When you are setting up informational interviews, let the interview subjects know who you are and what you would like to learn from them. Have three questions available and give those to the person beforehand. Some examples:

• I’d like to move into your sector and have heard you are well-connected. Can you refer me to 2-3 other people?

• I want to work for an organization like yours someday. What do you look for when you are hiring?

• I am thinking about a specific graduate school program. Do you think this type of program would be useful for your type of work?

The person you are meeting with is not a mind reader so tell him/her exactly what you are looking for and there will be less chance of being disappointed. Be prepared to get everything you need in a half hour and count any extra time as a gift.

Build a frankenmentor

It is almost impossible to find a long-term mentor who can advise you in every aspect of your career. What is more realistic and what I have done for most of my career is find a varied network of support. I have a variety of roles in my position as president of the Minnesota Council on Foundations: recruiter, manager, strategic planner, chief networker, spokesperson and administrator. I have found many amazing women and men with experiences in each of these roles and have relied on them to give me good advice and lots of encouragement as I chart new paths and try new ideas out. For me, there has never been just one great mentor. My mentors are in lots of different fields and have a variety of experiences. Most wouldn’t call themselves my mentor if you asked them but they have always been available when I have needed help.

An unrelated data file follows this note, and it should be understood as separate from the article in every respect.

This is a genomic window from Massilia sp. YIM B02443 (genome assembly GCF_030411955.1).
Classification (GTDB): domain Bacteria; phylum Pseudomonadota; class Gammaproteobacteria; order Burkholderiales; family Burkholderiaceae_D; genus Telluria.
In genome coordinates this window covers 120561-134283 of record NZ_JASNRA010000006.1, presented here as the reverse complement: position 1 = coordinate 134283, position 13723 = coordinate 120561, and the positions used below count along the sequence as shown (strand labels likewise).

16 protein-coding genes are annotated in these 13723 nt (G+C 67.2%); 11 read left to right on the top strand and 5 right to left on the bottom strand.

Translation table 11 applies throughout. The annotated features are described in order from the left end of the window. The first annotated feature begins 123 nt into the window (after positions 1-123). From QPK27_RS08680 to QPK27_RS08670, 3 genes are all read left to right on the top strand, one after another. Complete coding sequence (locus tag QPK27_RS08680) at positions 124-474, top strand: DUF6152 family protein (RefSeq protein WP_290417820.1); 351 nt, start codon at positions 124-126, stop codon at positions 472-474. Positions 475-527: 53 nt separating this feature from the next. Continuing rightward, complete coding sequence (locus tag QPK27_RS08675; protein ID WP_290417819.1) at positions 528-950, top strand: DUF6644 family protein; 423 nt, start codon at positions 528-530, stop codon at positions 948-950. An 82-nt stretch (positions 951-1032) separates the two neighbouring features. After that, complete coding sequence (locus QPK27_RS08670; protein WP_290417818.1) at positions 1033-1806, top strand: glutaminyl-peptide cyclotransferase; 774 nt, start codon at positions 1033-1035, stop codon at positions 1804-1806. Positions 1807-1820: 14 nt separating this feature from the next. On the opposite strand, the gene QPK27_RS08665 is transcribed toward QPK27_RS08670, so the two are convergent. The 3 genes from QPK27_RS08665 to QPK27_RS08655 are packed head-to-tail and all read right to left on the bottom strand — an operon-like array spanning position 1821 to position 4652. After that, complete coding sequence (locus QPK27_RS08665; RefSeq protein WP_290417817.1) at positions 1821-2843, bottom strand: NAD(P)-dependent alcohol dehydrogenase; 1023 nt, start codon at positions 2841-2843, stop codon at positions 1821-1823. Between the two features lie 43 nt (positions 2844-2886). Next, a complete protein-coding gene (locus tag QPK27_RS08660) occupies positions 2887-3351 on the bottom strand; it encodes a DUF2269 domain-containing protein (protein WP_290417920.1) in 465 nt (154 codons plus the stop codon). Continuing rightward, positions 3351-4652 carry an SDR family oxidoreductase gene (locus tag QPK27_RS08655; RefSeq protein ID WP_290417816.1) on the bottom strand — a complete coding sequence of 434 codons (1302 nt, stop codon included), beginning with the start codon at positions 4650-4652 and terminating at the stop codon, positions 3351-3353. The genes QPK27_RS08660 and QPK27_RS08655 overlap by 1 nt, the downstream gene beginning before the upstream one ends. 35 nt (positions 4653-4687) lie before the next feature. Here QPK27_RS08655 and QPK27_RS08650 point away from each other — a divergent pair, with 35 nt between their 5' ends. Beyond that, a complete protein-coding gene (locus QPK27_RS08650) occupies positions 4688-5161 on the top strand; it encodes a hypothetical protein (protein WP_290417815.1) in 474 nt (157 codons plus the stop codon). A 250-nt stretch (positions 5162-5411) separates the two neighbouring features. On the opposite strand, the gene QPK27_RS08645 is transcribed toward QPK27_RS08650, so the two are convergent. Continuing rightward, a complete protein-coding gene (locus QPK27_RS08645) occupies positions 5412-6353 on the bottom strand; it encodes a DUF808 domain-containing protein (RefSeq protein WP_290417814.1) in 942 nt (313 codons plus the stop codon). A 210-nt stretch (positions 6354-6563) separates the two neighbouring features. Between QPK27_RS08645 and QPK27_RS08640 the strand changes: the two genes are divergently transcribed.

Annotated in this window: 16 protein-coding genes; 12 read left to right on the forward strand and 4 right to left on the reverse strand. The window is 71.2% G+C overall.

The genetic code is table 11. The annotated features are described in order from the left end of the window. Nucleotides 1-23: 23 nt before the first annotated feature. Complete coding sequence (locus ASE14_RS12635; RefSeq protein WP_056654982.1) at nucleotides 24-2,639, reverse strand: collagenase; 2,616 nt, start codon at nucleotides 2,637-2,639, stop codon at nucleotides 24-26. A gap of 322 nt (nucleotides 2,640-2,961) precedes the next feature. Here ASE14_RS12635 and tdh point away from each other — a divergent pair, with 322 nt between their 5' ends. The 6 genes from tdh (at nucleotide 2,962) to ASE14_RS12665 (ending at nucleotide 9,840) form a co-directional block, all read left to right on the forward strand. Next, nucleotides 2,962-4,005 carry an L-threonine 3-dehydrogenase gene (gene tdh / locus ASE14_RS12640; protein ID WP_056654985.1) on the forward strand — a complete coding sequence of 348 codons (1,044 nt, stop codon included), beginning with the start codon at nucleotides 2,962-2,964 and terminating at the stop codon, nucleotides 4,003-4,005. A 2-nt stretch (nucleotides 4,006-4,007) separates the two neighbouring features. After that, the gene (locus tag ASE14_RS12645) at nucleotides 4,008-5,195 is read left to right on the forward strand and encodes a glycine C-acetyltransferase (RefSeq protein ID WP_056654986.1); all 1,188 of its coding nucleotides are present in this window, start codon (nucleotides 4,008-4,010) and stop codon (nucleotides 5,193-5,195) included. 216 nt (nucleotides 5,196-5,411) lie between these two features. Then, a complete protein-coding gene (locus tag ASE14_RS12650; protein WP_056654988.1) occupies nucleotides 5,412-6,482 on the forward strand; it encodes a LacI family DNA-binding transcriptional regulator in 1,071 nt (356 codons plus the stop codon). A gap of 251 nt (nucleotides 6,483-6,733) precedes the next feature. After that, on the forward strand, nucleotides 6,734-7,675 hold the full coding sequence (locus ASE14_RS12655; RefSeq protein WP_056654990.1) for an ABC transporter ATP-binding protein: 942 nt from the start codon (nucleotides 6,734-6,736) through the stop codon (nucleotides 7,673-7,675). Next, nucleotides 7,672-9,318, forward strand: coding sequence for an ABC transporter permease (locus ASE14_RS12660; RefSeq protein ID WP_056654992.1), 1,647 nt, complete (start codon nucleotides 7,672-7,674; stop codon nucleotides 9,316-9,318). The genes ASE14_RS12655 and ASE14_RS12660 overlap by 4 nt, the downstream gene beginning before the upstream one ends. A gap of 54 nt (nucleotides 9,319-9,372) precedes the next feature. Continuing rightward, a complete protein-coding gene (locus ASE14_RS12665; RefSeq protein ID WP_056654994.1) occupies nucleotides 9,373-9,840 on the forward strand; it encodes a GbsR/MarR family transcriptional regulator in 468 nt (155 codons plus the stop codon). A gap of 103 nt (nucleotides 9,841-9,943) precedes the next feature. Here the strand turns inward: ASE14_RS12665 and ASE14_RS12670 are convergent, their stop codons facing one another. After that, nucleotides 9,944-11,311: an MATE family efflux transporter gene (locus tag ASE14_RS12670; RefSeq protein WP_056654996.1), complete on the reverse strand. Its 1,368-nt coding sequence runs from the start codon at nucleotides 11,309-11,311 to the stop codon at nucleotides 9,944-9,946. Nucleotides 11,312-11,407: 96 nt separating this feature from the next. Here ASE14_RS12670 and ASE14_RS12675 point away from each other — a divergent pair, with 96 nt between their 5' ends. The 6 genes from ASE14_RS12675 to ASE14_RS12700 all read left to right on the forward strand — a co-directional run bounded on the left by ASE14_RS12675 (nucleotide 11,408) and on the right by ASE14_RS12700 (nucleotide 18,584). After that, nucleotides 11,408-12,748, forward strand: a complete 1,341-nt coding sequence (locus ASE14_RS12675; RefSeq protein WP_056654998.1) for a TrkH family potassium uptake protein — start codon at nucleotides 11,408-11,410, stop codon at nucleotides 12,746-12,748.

Your network is your greatest tool when it comes to preparing for the next step in your career. Your network will help you identify positions, give you the courage to apply, and be your best inside and outside advocates to get you that position. Your network can also be a source of support for challenging situations or give advice and support about how to balance it all. Take some time to build your professional network.